There are thousands of physicians who iron, ammonia, and many others. From are not positively poverty stricken, but who an economic point of view it pays to disare compelled to live less comfortably than pense, and is not so undignified, either. they would in many other lines of business or trade.
This class will, perhaps, embrace three-fourths of the medical men of
ECHINACEA. the country. How can doctors get on better in the world and make more money, and
Dr. J. C. Robinson, of Cedar, Utah, therefore live more comfortably?
writes to the editor of the A. M. A. journal The first suggestion we offer applies in
as follows: a general way to everybody, regardless of his avocation or business. It is the old Kindly inform me as to the real properidea of living within one's income and by ties of echinacea. Here follows the edilearning to practice a judicious economy. tor's reply :Doctors should more generally do their own dispensing. It pays to do so. People will
“Echinacea has been claimed to have more readily pay for something tangible anesthetic, sialagogue, antiseptic, diaphothan for a scrap of paper. Let us take
retic, alterative, and several other propercough syrup for an example. A four-ounce
ties. Like many other discarded drugs, it bottle dispensed in the office and accom
has failed to sustain the reputation given it panied by a few tablets will cost the patient by enthusiasts years ago; it is now selfrom fifty cents to a dollar, depending upon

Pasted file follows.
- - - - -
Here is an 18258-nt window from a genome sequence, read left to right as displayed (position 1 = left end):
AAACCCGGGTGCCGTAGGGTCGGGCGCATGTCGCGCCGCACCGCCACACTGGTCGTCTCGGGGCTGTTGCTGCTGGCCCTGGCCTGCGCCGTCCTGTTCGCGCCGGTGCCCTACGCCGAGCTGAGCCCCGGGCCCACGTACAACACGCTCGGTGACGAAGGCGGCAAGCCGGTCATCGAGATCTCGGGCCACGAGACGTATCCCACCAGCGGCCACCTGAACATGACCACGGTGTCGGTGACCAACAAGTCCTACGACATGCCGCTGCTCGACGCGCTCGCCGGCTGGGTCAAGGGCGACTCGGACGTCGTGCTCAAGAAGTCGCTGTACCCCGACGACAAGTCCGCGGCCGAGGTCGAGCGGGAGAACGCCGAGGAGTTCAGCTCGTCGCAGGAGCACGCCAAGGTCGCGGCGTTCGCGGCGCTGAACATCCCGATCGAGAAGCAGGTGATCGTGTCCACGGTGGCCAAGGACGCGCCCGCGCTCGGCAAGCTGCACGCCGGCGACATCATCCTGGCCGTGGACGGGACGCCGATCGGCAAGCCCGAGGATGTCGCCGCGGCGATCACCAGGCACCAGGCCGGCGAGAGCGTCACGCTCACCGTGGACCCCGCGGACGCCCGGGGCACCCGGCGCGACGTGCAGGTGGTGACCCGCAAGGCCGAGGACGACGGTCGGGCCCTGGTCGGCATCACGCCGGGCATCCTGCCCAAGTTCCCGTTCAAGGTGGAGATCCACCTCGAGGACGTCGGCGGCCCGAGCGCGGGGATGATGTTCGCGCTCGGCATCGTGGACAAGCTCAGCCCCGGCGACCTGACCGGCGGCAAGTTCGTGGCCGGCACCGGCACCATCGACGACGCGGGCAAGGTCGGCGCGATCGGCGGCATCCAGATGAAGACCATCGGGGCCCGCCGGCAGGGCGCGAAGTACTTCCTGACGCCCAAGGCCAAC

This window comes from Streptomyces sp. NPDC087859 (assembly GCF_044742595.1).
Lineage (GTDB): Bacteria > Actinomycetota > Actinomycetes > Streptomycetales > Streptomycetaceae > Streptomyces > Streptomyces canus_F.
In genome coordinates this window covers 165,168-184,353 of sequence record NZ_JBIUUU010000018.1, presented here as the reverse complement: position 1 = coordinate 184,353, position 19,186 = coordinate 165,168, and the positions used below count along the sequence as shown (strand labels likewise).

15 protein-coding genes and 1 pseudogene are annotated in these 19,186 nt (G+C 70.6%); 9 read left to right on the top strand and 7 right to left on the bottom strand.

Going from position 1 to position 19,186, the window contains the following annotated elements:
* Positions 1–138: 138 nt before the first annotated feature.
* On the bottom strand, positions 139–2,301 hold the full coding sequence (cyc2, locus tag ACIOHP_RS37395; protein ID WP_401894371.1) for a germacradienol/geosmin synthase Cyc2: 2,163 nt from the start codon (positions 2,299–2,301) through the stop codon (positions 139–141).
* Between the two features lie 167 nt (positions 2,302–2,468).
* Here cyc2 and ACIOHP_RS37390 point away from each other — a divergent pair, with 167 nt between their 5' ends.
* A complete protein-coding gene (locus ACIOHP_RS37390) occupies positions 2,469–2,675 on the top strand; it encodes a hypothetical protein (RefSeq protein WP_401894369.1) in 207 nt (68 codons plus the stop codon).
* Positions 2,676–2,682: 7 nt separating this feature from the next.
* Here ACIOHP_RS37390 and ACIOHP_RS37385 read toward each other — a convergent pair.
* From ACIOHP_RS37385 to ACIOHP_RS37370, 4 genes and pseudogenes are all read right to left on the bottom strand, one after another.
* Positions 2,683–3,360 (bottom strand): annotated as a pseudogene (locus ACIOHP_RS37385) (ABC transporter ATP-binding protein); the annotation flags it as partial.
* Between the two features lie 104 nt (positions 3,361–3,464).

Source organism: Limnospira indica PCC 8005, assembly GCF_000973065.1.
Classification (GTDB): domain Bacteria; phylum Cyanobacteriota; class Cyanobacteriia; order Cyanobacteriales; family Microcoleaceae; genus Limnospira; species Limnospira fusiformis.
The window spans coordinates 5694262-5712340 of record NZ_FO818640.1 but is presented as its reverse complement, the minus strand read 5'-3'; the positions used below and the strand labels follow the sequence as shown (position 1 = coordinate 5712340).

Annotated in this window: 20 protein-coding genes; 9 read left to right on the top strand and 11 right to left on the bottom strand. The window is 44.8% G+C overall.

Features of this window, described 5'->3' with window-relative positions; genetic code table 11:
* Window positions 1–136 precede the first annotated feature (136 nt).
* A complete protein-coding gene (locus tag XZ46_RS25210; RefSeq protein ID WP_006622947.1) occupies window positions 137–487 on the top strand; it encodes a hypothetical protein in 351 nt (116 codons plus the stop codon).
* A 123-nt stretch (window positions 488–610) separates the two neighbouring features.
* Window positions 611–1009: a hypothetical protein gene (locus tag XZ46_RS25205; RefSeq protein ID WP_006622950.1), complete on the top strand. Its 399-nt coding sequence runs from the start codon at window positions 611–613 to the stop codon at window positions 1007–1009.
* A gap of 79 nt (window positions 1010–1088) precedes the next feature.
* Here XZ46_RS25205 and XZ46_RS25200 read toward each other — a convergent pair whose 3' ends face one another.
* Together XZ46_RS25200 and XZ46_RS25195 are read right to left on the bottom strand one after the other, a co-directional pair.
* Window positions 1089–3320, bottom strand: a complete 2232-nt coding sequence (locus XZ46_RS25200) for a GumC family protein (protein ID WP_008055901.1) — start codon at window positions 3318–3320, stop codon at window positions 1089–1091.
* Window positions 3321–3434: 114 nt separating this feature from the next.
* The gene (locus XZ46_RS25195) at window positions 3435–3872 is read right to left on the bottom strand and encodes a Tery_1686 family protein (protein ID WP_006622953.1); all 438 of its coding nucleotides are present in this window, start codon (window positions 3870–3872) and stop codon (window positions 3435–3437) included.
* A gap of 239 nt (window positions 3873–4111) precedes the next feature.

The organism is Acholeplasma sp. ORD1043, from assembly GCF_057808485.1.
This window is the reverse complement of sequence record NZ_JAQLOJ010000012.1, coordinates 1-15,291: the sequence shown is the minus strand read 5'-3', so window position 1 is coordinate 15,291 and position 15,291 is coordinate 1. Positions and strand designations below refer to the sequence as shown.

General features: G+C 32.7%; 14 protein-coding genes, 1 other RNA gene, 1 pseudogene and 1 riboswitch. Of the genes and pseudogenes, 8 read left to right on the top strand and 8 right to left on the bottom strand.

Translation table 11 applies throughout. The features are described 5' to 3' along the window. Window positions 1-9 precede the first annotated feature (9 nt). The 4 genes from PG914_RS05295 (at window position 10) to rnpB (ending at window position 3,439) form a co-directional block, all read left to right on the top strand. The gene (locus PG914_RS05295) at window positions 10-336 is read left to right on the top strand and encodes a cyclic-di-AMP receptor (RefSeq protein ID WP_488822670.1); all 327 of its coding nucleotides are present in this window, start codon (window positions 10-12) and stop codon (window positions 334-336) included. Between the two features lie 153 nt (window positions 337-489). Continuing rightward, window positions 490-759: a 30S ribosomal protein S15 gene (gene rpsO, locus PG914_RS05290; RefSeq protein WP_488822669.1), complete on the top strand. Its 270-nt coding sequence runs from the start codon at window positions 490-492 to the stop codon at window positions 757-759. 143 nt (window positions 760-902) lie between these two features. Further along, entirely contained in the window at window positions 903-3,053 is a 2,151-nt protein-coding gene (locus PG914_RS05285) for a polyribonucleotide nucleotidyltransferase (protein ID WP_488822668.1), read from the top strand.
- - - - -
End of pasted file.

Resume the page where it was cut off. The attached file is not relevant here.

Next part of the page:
dom prescribed under its own name. In locality. If the doctor will purchase his
common with numerous other little-used cough syrup in five-gallon lots he can get
drugs, it is finding a place in proprietary it for a little over two dollars a gallon.
mixtures, whose manufacturers make use It is only the cough syrups containing co
of the early enthusiastic and unverified redeine, heroin, and expensive drugs that
ports to endow their nostrums with recome high, and, generally speaking, are no
markable therapeutic properties." better than those costing less money.
On Now, we would like to ask the SUMMARY the prescription above mentioned the cost readers, which reaches the rank and file of to the doctor will not be much more than the profession, what they think of this. ten cents, and his margin of profit is sev- If you have any experience with echinacea, eral hundred per cent. Of course, this is let us have a report; let it be pro or con. TO CURE A COLD.
THINGS YOU CAN USE.
A journal on our desk states that cam
A writer in a German journal states that phor will abort a cold every time if taken
he has successfully treated acute and subearly and to effect. If this be true we
acute gout by means of calomel adminiswonder that so many millions of people
tered in a large single dose. The result he suffer so much of the time from colds. If
ascribes to the stimulation of peristaltic it were actually true everybody would, in
activity, since gout is so often preceded
(Query. - If peria little while, get on to such a good thing, by intestinal torpor.